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FURIES / ERINYES

The Furies, or theErinyes, are three cruel earth goddesses of revenge and retribution. They are terrifying-looking creatures with horrible features. Their breath burns and poisonous blood drips from their eyes. Their heads are wreathed in snakes.
In greek myths the erinyes were sisters. Their names wereAlecto( The Angry One ),Megaera( The Grudging One ) andTisiphone( The Avenger ). They punished crimes such as murder and injustice, and they were reputed to continue punishing a sinner, even after his death, until he showed remorse.

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In Greek mythology the Erinnýes (Ἐρινύες, pl. of Ἐρινύς, Erinýs; literally "the angry ones") or Eumenídes (Εὐμενίδες, pl. of Εὐμενίς; literally "the gracious ones" but also translated as "Kind-hearted Ones" or "Kindly Ones"), or Furies or Dirae in Roman mythology, were female chthonic deities of vengeance, or supernatural personifications of the anger of the dead. A formulaic oath in the Iliad invokes them as "those who beneath the earth punish whosoever has sworn a false oath".[1] Burkert suggests they are "an embodiment of the act of self-cursing contained in the oath".[2]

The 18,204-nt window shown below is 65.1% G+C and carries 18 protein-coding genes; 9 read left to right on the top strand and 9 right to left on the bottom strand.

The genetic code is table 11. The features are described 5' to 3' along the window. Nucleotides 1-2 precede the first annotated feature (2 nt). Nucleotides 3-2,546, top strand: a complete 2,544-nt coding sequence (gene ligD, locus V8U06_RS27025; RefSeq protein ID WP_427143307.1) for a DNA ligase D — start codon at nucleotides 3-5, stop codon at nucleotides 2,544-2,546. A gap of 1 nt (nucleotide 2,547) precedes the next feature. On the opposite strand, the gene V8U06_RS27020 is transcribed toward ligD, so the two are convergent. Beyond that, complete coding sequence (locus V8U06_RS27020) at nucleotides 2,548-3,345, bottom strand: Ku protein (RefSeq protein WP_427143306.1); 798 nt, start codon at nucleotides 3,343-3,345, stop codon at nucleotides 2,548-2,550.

When the Titan Cronus castrated his father Uranus and threw his genitalia into the sea, the Erinyes emerged from the drops of blood, while Aphrodite was born from the crests of seafoam. According to a variant account, they emerged from an even more primordial level—from Nyx, "Night". Their number is usually left indeterminate. Virgil, probably working from an Alexandrian source, recognized three: Alecto ("unceasing", who appeared in Virgil's Aeneid), Megaera ("grudging"), and Tisiphone ("avenging murder"). Dante followed Virgil in depicting the same three-charactered triptych of Erinyes; in Canto IX of the Inferno they confront the poets at the gates of the city of Dis. The heads of the Erinyes were wreathed with serpents (compare Gorgon) and their eyes dripped with blood, rendering their appearance rather horrific. Other depictions show them with the wings of a bat or bird and the body of a dog.


Source(s): Percy Jackson and the Olympians - The Ultimate Guide ;;Wikipedia